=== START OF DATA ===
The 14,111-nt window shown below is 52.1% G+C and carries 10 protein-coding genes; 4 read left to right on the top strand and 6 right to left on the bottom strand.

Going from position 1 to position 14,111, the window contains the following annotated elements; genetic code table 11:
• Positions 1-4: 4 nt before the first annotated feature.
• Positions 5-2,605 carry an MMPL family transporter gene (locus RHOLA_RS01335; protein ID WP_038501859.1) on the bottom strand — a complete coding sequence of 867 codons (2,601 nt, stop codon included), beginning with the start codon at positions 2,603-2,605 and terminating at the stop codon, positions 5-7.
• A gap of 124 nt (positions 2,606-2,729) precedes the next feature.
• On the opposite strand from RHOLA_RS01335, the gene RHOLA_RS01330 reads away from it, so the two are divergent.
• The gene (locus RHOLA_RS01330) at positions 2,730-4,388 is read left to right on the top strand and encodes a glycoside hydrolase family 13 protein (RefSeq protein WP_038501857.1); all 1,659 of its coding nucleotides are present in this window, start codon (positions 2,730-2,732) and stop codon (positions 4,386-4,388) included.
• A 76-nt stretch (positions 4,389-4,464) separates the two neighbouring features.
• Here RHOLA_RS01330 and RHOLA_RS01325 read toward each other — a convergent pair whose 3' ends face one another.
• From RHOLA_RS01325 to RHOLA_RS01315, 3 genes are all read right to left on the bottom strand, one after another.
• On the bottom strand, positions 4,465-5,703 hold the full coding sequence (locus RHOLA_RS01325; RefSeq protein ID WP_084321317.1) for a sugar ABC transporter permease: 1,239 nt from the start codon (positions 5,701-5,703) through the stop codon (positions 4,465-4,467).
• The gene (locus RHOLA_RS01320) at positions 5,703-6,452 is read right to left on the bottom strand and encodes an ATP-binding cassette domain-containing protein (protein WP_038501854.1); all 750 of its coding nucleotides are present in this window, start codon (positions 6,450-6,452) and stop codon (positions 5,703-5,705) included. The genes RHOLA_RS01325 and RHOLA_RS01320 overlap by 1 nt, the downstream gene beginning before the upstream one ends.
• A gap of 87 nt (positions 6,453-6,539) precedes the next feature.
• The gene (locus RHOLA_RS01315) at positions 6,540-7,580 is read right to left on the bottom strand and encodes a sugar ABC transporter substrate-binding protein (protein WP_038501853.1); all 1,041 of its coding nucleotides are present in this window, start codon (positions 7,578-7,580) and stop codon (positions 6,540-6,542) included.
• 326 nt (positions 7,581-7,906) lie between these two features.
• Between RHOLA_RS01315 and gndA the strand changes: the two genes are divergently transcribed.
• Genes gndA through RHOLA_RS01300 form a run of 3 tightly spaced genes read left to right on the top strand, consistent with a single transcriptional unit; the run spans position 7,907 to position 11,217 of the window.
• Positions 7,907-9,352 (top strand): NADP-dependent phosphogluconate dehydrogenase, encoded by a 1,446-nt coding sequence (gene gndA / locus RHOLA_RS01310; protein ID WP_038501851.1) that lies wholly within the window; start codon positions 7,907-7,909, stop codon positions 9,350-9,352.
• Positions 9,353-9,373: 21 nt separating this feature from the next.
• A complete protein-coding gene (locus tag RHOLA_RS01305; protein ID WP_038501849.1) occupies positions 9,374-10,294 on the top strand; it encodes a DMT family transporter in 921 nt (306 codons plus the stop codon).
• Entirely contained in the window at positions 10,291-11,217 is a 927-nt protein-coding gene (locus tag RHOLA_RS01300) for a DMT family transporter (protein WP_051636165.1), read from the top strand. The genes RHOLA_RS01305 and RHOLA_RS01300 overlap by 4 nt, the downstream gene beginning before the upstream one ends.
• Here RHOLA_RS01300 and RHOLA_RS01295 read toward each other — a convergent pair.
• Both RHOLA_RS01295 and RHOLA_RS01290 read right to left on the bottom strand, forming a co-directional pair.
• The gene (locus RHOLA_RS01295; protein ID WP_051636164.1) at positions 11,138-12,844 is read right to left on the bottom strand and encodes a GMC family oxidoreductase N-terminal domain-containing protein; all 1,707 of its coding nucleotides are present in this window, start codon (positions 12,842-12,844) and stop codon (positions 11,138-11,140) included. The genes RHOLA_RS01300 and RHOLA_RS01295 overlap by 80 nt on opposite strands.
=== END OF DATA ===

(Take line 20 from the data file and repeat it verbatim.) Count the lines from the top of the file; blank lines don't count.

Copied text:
• A complete protein-coding gene (locus tag RHOLA_RS01305; protein ID WP_038501849.1) occupies positions 9,374-10,294 on the top strand; it encodes a DMT family transporter in 921 nt (306 codons plus the stop codon).